For a new orientation

Print edition : February 05, 2000

Former Prime Minister I.K. Gujral feels that it is time a white paper was brought out on the ongoing "strategic discussions" between India and the United States in order to evolve a consensus on and provide clarity to diplomatic and strategic init iatives. He said that the context of President Bill Clinton's visit to India should be used to evolve this clarity and to develop a new orientation for Indo-U.S. relations. Excerpts from an interview he gave Venkitesh Ramakrishnan:


Recent events, including the hijacking and India's request to the U.S. to declare Pakistan a terrorist state, have thrown up a new dimension to the strategic equations between India, Pakistan and the U.S. In the context of President Clinton's visit t o India, how do you look at these developments?

The point to be kept in mind in respect of bilateral relations today is that there is no such thing as exclusivism. And no nation decides its relations with a third party on the basis of the advice of the second party. It is a well-known fact that the U. S. and Pakistan have been enjoying good relations for a long time. At no stage have they shown any sign of reversing this. From our point of view, the difficulty is that while ten rounds of talks have been held with the U.S., except for a few statements made by some officials the Clinton administration has not exactly spelt out what it is looking for. What are the issues that it wants to address? What is the direction? And what are the parameters specified? There is no clarity on these.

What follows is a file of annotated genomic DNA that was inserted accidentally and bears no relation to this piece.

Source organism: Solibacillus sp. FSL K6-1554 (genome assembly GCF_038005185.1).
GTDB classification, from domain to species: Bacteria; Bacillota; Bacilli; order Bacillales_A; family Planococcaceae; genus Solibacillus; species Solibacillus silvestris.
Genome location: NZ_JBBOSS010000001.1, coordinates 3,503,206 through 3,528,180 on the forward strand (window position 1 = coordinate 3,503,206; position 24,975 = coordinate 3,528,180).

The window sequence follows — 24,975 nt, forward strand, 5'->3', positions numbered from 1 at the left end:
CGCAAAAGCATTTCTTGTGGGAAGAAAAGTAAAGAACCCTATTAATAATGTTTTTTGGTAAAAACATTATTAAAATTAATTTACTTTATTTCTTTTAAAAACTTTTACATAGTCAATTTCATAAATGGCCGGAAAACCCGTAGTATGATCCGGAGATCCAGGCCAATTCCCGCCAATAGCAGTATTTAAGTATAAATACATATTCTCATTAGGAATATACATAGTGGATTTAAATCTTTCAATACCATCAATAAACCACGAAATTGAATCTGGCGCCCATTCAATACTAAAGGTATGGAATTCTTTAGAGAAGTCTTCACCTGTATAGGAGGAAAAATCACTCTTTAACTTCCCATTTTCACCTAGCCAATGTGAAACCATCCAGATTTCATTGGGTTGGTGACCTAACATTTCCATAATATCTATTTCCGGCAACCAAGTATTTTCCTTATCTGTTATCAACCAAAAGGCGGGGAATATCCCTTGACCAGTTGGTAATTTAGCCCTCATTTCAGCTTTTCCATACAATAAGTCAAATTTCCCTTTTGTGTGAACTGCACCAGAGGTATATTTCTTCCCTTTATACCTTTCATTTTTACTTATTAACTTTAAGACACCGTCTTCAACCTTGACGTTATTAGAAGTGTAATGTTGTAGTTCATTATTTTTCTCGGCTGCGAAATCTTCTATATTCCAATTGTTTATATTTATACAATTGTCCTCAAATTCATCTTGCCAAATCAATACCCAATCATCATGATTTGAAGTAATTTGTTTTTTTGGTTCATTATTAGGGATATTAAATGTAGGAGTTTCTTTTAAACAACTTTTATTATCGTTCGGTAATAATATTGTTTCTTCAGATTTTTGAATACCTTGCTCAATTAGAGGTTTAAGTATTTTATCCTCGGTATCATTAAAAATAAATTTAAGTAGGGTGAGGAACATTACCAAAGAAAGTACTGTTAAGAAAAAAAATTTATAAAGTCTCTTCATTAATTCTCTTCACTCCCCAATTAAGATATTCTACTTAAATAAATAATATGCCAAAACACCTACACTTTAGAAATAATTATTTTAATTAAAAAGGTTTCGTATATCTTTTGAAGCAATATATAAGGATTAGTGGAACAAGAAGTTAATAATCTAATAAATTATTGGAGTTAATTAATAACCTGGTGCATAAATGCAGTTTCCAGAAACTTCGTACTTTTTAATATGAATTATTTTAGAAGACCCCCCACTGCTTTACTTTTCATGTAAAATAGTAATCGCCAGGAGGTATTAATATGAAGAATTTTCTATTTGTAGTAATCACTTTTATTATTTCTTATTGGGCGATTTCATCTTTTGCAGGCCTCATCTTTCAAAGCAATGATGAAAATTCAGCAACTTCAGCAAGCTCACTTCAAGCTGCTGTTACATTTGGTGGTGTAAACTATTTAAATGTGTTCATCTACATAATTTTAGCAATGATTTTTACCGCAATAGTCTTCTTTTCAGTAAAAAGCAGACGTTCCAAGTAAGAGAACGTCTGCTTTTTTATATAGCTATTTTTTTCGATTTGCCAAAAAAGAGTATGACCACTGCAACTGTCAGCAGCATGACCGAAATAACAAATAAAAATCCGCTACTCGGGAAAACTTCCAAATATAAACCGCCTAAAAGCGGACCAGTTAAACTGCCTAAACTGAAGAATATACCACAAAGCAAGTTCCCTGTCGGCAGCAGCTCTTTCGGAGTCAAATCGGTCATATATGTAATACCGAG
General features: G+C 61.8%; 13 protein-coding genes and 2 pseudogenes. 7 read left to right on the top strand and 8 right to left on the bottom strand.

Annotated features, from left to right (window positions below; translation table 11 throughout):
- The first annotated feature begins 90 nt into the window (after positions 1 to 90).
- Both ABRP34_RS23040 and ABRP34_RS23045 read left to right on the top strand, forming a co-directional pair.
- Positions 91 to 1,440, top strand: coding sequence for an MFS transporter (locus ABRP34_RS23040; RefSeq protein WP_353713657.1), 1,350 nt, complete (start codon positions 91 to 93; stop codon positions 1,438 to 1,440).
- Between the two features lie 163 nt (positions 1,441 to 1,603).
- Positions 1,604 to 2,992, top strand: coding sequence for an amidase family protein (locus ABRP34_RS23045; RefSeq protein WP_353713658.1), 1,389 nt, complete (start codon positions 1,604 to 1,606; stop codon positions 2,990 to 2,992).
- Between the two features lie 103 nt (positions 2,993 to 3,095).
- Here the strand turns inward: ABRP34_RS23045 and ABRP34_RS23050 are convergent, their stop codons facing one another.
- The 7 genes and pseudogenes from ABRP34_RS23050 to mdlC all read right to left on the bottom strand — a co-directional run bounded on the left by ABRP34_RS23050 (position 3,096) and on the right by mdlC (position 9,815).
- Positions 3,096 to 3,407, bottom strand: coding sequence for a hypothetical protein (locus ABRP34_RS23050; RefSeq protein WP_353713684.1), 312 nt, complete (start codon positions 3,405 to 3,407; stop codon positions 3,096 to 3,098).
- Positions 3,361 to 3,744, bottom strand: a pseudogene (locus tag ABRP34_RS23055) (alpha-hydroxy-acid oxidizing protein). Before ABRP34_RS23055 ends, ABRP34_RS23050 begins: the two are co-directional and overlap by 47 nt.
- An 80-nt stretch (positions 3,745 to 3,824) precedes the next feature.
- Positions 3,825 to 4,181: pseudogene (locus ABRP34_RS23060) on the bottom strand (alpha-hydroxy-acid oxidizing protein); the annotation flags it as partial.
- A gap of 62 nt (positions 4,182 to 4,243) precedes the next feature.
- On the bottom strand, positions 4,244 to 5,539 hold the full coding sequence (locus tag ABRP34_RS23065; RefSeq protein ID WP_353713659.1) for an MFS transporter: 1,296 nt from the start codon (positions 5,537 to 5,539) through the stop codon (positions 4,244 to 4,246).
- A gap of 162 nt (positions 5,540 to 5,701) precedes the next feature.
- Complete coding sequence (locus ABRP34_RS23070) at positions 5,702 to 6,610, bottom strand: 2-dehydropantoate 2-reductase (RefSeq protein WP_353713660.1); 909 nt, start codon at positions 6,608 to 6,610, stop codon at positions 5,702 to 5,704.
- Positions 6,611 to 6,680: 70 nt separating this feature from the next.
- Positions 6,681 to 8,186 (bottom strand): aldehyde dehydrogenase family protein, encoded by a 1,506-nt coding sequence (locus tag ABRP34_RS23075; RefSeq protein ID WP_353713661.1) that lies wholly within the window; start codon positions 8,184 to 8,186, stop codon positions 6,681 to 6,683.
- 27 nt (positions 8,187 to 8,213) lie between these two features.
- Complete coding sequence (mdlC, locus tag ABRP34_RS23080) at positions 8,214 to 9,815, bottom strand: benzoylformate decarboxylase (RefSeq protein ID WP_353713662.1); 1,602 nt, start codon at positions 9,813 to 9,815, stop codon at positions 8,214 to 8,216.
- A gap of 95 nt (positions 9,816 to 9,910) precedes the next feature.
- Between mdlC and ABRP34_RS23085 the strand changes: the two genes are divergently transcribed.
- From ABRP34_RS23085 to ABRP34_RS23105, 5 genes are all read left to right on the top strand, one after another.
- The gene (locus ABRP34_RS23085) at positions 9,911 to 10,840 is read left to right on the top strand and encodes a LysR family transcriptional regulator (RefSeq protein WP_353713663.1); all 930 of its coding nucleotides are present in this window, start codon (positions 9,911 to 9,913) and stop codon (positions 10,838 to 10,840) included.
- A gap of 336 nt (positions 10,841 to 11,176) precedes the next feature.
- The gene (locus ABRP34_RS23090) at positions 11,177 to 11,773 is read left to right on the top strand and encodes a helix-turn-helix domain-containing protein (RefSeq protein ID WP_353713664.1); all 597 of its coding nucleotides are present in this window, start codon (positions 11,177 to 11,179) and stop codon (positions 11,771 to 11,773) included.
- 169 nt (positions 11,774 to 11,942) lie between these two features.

I also do not know how far India has progressed in devising a new orientation to the relationship. When I met President Clinton I urged him to look at the Indo-U.S. relationship in a holistic fashion. The difficulty about the Indo-U.S. relationship in th e recent past has been that it is dominated by one issue: the nuclear arms dimension. If the present discussions can give a new orientation to the dialogue and go beyond the singular dimension, that would be welcome. The point is not whether President Cl inton comes to India or goes to Pakistan. I think we are placing unnecessary emphasis on this aspect. For 20 years no U.S. President has come here. Still we have survived in the international arena.

During the last round of their talks in London in January, External Affairs Minister Jaswant Singh and U.S. Deputy Secretary of State Strobe Talbott agreed to set up a Joint Working Group (JWG) on terrorism. What qualitative difference do you think i t will make to the present discussions?

Terrorism is a scourge that worries everybody, including America. If India and the U.S. can work together to contain terrorism, it would be a good thing.

On the lack of clarity in the dialogue between India and the U.S., there are well-informed conjectures that point to two possible outcomes. One, India's accession to the Comprehensive Test Ban Treaty (CTBT) and, two, the waiver of all U.S. sanctions, including technology denial regimes, against India. How do you react to this possibility?